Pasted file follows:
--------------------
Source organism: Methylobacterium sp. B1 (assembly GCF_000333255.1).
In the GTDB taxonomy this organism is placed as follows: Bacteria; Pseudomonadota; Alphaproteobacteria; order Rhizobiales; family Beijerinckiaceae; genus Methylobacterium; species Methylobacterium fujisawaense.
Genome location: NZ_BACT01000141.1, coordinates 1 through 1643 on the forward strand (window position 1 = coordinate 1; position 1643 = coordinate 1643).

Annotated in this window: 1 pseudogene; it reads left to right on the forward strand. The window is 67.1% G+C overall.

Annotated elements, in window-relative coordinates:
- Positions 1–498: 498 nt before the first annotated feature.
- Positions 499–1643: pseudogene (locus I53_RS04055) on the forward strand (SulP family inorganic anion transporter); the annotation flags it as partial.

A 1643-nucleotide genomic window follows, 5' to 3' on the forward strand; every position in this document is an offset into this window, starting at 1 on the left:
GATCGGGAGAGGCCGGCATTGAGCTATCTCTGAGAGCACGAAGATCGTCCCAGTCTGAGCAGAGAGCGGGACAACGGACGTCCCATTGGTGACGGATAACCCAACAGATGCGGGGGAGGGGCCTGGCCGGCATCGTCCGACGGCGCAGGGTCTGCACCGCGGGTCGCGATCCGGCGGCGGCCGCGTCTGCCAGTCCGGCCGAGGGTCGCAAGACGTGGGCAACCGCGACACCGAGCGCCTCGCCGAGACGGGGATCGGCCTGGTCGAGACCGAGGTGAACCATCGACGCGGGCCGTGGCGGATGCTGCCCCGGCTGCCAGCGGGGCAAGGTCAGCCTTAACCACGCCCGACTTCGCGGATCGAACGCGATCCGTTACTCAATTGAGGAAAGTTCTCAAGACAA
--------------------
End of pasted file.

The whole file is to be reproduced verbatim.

Source organism: Methylobacterium sp. B1 (assembly GCF_000333255.1).
In the GTDB taxonomy this organism is placed as follows: Bacteria; Pseudomonadota; Alphaproteobacteria; order Rhizobiales; family Beijerinckiaceae; genus Methylobacterium; species Methylobacterium fujisawaense.
Genome location: NZ_BACT01000141.1, coordinates 1 through 1643 on the forward strand (window position 1 = coordinate 1; position 1643 = coordinate 1643).

Annotated in this window: 1 pseudogene; it reads left to right on the forward strand. The window is 67.1% G+C overall.

Annotated elements, in window-relative coordinates:
- Positions 1–498: 498 nt before the first annotated feature.
- Positions 499–1643: pseudogene (locus I53_RS04055) on the forward strand (SulP family inorganic anion transporter); the annotation flags it as partial.

A 1643-nucleotide genomic window follows, 5' to 3' on the forward strand; every position in this document is an offset into this window, starting at 1 on the left:
GATCGGGAGAGGCCGGCATTGAGCTATCTCTGAGAGCACGAAGATCGTCCCAGTCTGAGCAGAGAGCGGGACAACGGACGTCCCATTGGTGACGGATAACCCAACAGATGCGGGGGAGGGGCCTGGCCGGCATCGTCCGACGGCGCAGGGTCTGCACCGCGGGTCGCGATCCGGCGGCGGCCGCGTCTGCCAGTCCGGCCGAGGGTCGCAAGACGTGGGCAACCGCGACACCGAGCGCCTCGCCGAGACGGGGATCGGCCTGGTCGAGACCGAGGTGAACCATCGACGCGGGCCGTGGCGGATGCTGCCCCGGCTGCCAGCGGGGCAAGGTCAGCCTTAACCACGCCCGACTTCGCGGATCGAACGCGATCCGTTACTCAATTGAGGAAAGTTCTCAAGACAA